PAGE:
Andy Seth, Phil Hellmuth, Mclean Karr, Hassan Habib, and Matt Keikoan stood between me and my first WPT title.  I’ll leave the final table happenings to television, and comment on it when it airs around June 7th or 13th I’m told.  Overall, I’m happy with my play, but we’ll see how it looks on TV.  It was a good experience and I hope to be back real soon.  For now, I’m in Austria for EPT Snowfest.  I already busted the main event, but I’ll be snowboarding the Alps for the next four days so I can’t be too upset.  I’m going to try and post some video on here so hopefully that comes out well.

February at the Commerce
March 3, 2022

I made the drive from Las Vegas to Los Angeles on February 1st.  I planned on staying at the Commerce Casino for virtually the entire month and playing mostly cash games while the tournament action was still small and playing more tournaments as the buy ins got bigger.  I used to be a cash player, and I was set on getting back to my old form.  Being a tournament player is fun and can be very rewarding, but when you go through long stretches of going deep without breaking through to a top finish, as I have as of late, it can be mentally frustrating and tough on your bankroll.  Playing cash games is far less volatile and can make for more consistent income and enable a tournament player to make it through the slow times.  Since I used to live in LA and play a lot at the Commerce, I figured this was the best place to get back into the game.


I packed up my car with everything I’d need to make the casino feel like home for the next month.  I brought my golf clubs and my longboard (skateboard not surfboard), nearly everything in my bathroom, a small library of books, and a dvd player.  I even changed my Netflix subscription to the Commerce address (which reminds me, I should change that back).


 I arrived just in time to play a $300 No Limit tournament, which I lasted all of two hours in.  From there, I went down to the 5/10 No Limit cash games and sat in my first live cash game in a long, long time.  I didn’t play all that well, ran worse, and was lucky to get out losing only one full buy in.  I two outed AA with QQ with a river Q to avoid being down two buy ins.  This was a rather inauspicious start to my month long grind.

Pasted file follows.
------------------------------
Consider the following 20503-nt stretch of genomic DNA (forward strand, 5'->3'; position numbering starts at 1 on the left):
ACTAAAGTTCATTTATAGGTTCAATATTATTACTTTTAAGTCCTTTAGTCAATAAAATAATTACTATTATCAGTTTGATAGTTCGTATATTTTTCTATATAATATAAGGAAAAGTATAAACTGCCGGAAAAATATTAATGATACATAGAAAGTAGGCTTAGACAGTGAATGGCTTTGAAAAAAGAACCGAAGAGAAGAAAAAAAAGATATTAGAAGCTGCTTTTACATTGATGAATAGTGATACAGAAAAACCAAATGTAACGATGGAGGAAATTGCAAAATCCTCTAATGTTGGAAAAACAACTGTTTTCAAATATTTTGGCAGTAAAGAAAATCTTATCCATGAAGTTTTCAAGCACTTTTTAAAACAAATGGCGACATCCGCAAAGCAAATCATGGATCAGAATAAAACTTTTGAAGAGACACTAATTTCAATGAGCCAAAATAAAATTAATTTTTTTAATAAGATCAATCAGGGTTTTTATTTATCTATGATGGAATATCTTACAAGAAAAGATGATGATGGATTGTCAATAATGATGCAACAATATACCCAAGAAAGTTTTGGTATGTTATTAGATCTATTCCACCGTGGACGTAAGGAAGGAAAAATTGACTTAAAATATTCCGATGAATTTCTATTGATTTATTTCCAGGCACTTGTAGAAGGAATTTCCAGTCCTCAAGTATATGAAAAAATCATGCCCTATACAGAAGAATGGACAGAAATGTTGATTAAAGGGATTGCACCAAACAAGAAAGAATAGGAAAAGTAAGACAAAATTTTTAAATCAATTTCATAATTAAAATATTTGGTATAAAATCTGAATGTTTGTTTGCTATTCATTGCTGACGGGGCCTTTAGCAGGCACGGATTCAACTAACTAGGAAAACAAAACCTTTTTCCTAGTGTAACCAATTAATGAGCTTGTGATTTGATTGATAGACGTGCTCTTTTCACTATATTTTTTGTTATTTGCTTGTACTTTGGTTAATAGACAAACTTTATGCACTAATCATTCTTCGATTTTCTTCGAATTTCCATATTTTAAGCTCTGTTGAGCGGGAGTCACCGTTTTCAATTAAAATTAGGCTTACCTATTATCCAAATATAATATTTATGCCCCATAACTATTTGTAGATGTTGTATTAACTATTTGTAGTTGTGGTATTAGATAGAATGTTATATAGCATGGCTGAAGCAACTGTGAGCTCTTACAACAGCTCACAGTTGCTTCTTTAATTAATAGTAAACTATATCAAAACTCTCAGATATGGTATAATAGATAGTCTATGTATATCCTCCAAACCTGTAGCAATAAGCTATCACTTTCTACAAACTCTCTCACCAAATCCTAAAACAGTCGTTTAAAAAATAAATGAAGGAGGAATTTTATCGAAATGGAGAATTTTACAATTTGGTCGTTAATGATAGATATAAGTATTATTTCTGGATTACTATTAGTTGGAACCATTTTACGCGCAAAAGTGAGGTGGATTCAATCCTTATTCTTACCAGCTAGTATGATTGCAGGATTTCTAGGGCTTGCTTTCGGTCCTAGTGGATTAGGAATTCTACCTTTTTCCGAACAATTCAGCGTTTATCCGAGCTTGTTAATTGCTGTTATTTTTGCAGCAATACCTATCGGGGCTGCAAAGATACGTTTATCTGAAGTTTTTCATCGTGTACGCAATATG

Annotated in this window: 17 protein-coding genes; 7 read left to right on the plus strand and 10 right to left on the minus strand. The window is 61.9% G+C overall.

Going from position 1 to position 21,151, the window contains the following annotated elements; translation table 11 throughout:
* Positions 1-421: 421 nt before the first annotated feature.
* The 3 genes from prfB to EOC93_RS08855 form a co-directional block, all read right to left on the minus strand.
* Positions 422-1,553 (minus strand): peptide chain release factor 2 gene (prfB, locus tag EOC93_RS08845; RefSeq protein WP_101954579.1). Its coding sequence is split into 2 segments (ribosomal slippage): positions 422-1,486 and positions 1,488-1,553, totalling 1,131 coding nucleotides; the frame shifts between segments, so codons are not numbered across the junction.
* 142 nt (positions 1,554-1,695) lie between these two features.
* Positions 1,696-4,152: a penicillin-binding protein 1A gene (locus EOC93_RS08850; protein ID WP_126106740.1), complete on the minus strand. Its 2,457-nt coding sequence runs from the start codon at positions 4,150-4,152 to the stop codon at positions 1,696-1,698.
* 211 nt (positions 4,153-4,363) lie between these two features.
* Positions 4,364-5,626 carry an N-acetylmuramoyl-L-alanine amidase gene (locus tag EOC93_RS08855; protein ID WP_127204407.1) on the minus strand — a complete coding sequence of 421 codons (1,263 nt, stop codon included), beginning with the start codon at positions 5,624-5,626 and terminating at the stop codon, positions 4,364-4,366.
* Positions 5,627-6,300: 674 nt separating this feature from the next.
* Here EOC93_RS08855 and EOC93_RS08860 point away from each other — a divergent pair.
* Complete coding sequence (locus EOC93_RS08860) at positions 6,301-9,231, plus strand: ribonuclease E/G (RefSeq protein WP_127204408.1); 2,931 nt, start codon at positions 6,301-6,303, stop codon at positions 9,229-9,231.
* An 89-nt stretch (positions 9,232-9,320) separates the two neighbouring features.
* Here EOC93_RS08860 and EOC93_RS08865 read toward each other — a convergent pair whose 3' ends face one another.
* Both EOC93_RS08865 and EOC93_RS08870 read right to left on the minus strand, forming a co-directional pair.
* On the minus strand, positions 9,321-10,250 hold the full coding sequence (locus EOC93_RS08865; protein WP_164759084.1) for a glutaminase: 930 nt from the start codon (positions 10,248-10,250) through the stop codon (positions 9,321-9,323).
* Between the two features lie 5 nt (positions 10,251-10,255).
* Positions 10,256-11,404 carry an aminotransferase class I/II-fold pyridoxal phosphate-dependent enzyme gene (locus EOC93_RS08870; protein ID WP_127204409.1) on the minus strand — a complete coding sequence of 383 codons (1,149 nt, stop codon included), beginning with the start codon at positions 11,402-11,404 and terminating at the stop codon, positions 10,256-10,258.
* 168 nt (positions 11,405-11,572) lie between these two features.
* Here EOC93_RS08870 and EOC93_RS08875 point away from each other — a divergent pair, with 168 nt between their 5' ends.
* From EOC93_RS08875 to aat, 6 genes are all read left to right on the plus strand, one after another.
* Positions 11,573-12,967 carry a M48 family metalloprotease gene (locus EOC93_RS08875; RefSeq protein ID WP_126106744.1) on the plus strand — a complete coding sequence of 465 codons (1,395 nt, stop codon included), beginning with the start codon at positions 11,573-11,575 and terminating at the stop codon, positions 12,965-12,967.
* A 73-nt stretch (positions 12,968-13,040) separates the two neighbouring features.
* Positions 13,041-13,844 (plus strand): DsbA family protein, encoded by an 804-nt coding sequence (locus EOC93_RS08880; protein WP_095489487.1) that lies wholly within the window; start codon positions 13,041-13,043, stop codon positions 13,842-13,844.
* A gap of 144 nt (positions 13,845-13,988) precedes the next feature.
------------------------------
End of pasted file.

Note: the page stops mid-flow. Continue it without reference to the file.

Fortunately, I started playing better and running better the following day.  It took me about two more days to get back to even for the trip, and I never looked back from there.  I played just two of the small buy in tournaments, and dedicated the rest of my time over the first two weeks to the 5/10 No Limit games.  The games were generally very good and I was able to achieve a good win rate over the first ten or twelve days of my trip.


I focused on tournaments more during the second half of the month when the $1k buy ins and up started.  I also sat in some mixed games where I played for more money than I’d ever played for.  I’ll post the story of the second half of my trip in a few days.

Sleepless in Biloxi
January 30, 2022

As the final six players remaining in the WPT Biloxi were rummaging through their individual suitcases looking for something suitable to wear on television the following day, I was scouring Expedia for the first flight out.  It was two o'clock in the morning, and the six twenty-five to Vegas was screaming my name.  When you're second in chips with eleven remaining, squeaking out your first WPT final table is little consolation.  I grabbed a burger at the twenty-four hour diner at the entrance of the Beau Rivage with Jason Mercier and Phildo Collins and headed over to the bus entrance to catch the airport shuttle.  Springing for a cab just didn't seem right after watching over seven hundred thousand dollars slip away yet again.


After several deep runs in WPT events, I made my first final table with a disappointing and frustrating ninth.  The story of the tournament was the same as any other.  I played well; got lucky a few times, got unlucky a few times, and tried to put myself in a position to win.  There was one pivotal hand with eleven left that really hurt me that I'll describe here:


I opened the button with AsQs to 28k at blinds 6k/12k and was called by Jonathon Kantor in the big blind.  The flop came out Qh 8d 3h and Jon checked.  I bet 37k and he called.  The turn was the Ks, and we both checked.  The river brought the Ad, giving me two pair.  Jon led for 75k, with about 200k behind.  I have 500k before acting on the bet.  Obviously, folding is not an option.  The question here is whether to call or raise.  I am only beat by 3 hands realistically: 33, 88, and JT.  JT of hearts would make perfect sense, and JT off is a possibility.  33 and 88 are also possible, though I think he probably would have check raised the flop with those hands.  This player likes to defend with a lot of hands, including ace rag.  So if I move all in, I think he'll call with A3, A8, probably KQ, and possibly Ax of hearts if he thinks I'm making a move, albeit unlikely.  I decided that these hands were far more likely than the three that beat me, so now it comes down to a tournament life decision.  If I call and lose, I'll still have 230k, or about 20 blinds.  Had this number been closer to 100k, I may have called and taken the lower variance option.  However, with enough chips to climb back if I lose, and a belief that I am significantly more likely to be called behind, I decided to shove and try to pick up an extra 200k chips.  Jon called instantly with 33, and I went from big stack to short stack.